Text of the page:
|dc.description.abstract||The high reliability and integrity of avionics required by the Avionics Integrity Program (AVIP), initiated by the Department of Defense, has led to intensive research on the design of electronic/avionic equipment. Vibration introduces excessive dynamic loading on printed circuit boards and their surface mounted components, thus, causing premature failure of the equipment. In order to develop highly reliable products, an accurate understanding of the response of a product subject to vibration is required. This study includes two parts. Part one utilizes the finite element method to determine the effect of such variables as the boundary conditions, component layout, stiffener location, point support, lead type, lead height and input force directions on the vibration-induced stresses in the printed circuit board. Part two investigates the effect of board geometry and different types of retainers used to support the printed circuit boards in avionics, on the resonant frequency and the damping of the board/retainer system.
For the first part, finite element models were generated using a software. Finite Element Analysis for Printed circuit boards (FEAP), developed by Engineering Mechanics Research Corporation. The finite element models included a plastic leaded chip carrier positioned at the geometric centers of the printed circuit boards which were supported by disparate boundary conditions. In some cases, a dual inline package and a stiffener or point support(s) were included in the finite element models. Forced random vibrations were then simulated using the finite element software. The maximum von Mises stresses within the critical leads of the chip carrier and the first three resonant frequencies of the board systems were computed. The orthogonal array L27 linear type-I relation of the robust design procedure was adopted for the experimental design.
The second part of the study was to determine the fundamental resonant frequency and damping of the printed circuit boards supported by different types of retainers. The printed circuit boards were clamped by various clamping devices on two opposite edges while the other two edges were left free of support. The main parameters of the study were the retainer type, length of clamped and free edges, and board thickness. Free vibration tests were conducted using a 3^f factorial experiment with two replications for each case. Computer simulations were also performed to compute the fundamental resonant frequencies of the corresponding cases. Displacements, measured at the geometric center of the boards, versus time were logged for the calculation of resonant frequency and damping value. The Logarithmic Decrement method was employed for the damping computation. Frictional damping at the supports of the board/retainer system was found to dominate the system damping. The measured resonant frequencies were lower than the finite element analysis results.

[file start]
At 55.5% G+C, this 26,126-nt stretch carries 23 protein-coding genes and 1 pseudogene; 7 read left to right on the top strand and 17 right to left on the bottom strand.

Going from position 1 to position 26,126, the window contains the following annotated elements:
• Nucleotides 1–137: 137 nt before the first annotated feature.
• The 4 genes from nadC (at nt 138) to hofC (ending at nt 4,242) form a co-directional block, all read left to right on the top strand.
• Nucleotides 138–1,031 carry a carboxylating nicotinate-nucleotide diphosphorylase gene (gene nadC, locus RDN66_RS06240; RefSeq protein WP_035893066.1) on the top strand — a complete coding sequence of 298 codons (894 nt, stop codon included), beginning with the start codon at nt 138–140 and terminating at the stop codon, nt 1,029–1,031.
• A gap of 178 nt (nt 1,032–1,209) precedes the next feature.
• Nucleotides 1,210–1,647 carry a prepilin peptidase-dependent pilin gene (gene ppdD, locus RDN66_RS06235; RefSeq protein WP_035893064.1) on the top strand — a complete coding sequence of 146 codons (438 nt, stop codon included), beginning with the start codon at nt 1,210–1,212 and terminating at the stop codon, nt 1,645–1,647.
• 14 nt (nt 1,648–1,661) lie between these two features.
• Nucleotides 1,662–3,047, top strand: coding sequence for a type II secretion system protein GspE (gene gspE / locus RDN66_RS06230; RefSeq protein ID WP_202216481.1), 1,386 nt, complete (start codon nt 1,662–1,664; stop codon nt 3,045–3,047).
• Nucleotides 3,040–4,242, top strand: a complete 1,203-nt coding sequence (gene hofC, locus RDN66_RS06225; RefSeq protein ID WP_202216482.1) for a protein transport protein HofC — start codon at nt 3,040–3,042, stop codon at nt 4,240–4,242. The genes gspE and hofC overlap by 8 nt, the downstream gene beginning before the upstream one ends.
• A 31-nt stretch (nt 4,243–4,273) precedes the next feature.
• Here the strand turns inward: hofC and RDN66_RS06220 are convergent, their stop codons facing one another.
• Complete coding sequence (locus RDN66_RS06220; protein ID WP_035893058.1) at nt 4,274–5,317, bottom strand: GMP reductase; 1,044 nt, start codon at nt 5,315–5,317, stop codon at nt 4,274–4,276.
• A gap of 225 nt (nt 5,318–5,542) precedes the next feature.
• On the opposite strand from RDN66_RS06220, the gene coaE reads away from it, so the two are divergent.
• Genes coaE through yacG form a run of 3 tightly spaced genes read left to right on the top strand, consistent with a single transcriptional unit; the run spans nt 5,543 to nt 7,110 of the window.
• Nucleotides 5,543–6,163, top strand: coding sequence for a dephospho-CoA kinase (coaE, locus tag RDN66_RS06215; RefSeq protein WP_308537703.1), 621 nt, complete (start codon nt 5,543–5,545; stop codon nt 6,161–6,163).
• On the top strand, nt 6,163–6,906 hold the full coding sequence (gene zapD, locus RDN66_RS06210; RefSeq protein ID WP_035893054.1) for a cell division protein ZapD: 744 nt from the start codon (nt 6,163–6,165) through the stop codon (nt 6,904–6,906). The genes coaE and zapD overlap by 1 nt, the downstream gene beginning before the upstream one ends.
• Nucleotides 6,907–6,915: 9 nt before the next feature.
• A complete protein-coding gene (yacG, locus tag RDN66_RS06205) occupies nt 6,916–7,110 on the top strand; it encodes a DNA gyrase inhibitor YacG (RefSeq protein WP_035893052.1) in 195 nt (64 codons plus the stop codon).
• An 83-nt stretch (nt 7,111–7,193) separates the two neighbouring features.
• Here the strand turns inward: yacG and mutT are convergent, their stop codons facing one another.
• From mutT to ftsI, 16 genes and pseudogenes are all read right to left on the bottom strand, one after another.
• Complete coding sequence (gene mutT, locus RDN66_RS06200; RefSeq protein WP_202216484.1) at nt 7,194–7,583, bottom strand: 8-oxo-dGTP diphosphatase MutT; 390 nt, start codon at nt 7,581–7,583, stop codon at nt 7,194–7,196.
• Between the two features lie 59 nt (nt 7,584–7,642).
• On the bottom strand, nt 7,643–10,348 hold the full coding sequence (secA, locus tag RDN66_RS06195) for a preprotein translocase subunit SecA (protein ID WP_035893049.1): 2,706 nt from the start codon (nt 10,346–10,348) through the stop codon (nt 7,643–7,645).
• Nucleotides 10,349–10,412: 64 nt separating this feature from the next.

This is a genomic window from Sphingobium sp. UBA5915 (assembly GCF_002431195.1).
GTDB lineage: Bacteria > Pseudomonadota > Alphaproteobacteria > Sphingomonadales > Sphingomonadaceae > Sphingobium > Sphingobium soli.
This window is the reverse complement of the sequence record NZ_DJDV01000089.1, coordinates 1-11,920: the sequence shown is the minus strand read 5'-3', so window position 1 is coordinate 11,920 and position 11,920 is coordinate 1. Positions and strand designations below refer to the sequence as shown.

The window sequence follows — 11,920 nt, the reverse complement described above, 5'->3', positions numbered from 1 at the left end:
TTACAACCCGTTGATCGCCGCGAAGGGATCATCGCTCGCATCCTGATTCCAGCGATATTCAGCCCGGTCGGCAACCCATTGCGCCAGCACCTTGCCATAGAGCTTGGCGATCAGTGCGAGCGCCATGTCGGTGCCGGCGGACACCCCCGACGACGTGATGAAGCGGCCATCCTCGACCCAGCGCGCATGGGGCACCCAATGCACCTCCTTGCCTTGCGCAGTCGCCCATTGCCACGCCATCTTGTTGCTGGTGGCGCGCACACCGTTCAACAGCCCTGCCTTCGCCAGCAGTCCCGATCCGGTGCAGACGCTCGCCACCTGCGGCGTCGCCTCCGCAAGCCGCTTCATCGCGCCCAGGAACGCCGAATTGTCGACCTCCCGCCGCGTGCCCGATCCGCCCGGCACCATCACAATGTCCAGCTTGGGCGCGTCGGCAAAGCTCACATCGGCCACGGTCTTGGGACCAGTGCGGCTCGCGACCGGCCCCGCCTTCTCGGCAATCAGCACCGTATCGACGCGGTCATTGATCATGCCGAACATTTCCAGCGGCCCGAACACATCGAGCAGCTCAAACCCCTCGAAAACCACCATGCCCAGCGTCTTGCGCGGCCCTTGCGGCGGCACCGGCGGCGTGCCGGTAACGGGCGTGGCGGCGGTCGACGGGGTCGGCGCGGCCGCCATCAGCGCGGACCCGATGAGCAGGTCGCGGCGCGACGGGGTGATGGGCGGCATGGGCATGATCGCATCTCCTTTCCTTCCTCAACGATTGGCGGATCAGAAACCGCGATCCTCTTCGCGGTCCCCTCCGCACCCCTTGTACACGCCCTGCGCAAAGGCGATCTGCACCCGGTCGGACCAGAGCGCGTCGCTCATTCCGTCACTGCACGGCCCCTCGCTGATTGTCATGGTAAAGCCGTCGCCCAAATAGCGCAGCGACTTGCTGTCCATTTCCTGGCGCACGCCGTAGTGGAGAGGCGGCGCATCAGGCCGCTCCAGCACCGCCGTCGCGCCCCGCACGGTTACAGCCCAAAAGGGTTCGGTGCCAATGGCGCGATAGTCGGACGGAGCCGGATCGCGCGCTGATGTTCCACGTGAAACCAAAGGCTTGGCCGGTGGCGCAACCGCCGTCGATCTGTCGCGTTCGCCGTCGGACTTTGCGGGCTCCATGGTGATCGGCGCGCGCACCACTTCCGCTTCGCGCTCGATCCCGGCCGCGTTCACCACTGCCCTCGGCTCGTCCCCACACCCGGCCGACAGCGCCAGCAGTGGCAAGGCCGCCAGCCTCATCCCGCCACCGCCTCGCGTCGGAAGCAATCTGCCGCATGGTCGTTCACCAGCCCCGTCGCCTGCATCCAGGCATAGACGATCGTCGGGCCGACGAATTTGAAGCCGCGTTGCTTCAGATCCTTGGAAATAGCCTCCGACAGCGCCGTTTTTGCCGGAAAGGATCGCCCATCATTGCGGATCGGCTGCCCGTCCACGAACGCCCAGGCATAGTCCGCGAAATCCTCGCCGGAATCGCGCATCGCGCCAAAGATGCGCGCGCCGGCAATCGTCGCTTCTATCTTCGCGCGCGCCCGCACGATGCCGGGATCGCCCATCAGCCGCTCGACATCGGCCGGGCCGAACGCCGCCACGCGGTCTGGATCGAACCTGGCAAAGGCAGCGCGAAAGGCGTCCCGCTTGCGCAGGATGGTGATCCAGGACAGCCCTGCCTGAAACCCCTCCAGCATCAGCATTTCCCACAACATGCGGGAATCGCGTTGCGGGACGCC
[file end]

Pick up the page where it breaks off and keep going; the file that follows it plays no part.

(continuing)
A statistical analysis software, SAS, was utilized to analyze both data sets of the computer simulations and the experiments. Three means, clamping board edges, positioning the stiffener close to and along the free edge or adding point support(s) at the free edge, were found to increase the resonant frequency. The maximum von Mises stresses were found at the interface between the leads and the solders. The experimental results showed that the retainers did not provide true clamped edge supports, which resulted in larger system damping and lower fundamental resonant frequency. The results are summarized in the form of general design guidelines and comparison is made among various strategies and tools available for PCB design. This study can be extended to find the effect of temperature, exciting frequency, dynamic loading and preloading of the board system on its damping and resonant frequency.||